‘I can’t relax until the area I’m in is tidy,’ she says, ‘which means sometimes I come home from work and will just immediately start tidying – without taking off my coat or shoes, because I know I can’t sit down and read or put the TV on if I can see messy stuff in my peripheral vision.’

When she declutters, she feels a sense of calm.

‘Decluttering sprees are one of the most relaxing activities I can do,’ Natalie explains. ‘It makes me feel so productive and when I lug those giant bin bags of useless shit out of my house I feel instantly lighter.

‘I can go into my bedroom with a plan to declutter one drawer and emerge four hours later having thrown away 80% of my possessions.’

Aimee, who also has anxiety, says that decluttering helps her feel as though she’s in control: ‘Before a recent flight (I’m a nervous flier), I cleaned my flat from top to bottom.’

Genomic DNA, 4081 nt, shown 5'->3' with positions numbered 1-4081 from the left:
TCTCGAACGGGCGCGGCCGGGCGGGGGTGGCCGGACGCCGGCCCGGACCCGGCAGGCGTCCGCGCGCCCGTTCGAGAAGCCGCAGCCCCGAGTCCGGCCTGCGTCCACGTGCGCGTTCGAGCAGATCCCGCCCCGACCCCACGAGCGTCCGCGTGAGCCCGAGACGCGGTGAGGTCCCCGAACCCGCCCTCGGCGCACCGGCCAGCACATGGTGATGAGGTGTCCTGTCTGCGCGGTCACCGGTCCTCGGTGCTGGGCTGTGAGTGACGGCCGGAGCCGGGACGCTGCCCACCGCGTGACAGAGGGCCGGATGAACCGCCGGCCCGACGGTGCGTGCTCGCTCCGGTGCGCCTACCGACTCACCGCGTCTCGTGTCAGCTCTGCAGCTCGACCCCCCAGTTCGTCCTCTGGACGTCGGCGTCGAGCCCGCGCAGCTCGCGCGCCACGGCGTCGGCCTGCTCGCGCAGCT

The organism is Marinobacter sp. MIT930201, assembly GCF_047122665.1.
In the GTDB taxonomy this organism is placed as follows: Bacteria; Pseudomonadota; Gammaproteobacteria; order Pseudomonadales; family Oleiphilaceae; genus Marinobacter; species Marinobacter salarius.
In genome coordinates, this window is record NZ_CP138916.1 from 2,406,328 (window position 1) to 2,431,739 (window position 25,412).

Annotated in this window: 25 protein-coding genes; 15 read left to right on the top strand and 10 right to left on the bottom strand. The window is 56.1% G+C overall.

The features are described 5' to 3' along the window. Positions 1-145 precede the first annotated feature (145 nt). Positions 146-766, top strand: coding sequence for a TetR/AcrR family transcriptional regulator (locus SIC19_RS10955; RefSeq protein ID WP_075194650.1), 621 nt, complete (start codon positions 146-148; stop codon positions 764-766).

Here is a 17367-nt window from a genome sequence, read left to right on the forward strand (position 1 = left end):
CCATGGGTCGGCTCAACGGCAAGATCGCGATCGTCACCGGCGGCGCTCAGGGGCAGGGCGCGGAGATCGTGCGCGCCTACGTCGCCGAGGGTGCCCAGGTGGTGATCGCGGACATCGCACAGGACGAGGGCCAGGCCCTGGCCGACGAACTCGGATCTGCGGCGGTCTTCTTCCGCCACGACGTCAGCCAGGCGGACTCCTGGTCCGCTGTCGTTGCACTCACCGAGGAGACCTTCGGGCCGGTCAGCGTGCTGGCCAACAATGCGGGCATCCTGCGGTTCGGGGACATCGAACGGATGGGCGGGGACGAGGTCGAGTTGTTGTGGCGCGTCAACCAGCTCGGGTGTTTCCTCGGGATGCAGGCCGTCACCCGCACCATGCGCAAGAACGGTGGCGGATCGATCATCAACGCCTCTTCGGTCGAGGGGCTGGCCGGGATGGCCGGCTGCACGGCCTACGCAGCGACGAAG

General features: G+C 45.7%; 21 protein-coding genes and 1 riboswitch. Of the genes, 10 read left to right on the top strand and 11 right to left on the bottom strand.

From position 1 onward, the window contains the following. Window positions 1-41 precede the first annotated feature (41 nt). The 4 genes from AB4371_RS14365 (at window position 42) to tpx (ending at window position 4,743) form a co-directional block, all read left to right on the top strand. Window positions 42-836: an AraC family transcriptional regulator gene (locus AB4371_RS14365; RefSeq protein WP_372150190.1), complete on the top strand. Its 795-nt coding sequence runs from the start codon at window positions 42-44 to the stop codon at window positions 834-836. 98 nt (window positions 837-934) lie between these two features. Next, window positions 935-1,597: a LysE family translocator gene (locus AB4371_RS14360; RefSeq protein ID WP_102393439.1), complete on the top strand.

That’s not the case for Amelia, who describes her decluttering missions as an ‘out of control spree’.

‘It’s not enjoyable at all,’ she says. ‘It’s a compulsion and once I’m in it I can’t stop, even when I know I’ve gone too far. I’ve tidied for hours then sat down and still felt tense and restless, which then turns into other compulsions like checking switches or compulsive skin picking.’

Psychologist Lorna Mograby, of Counselling Directory, explains that compulsive decluttering can come from the pressure of perfectionism and feelings of guilt.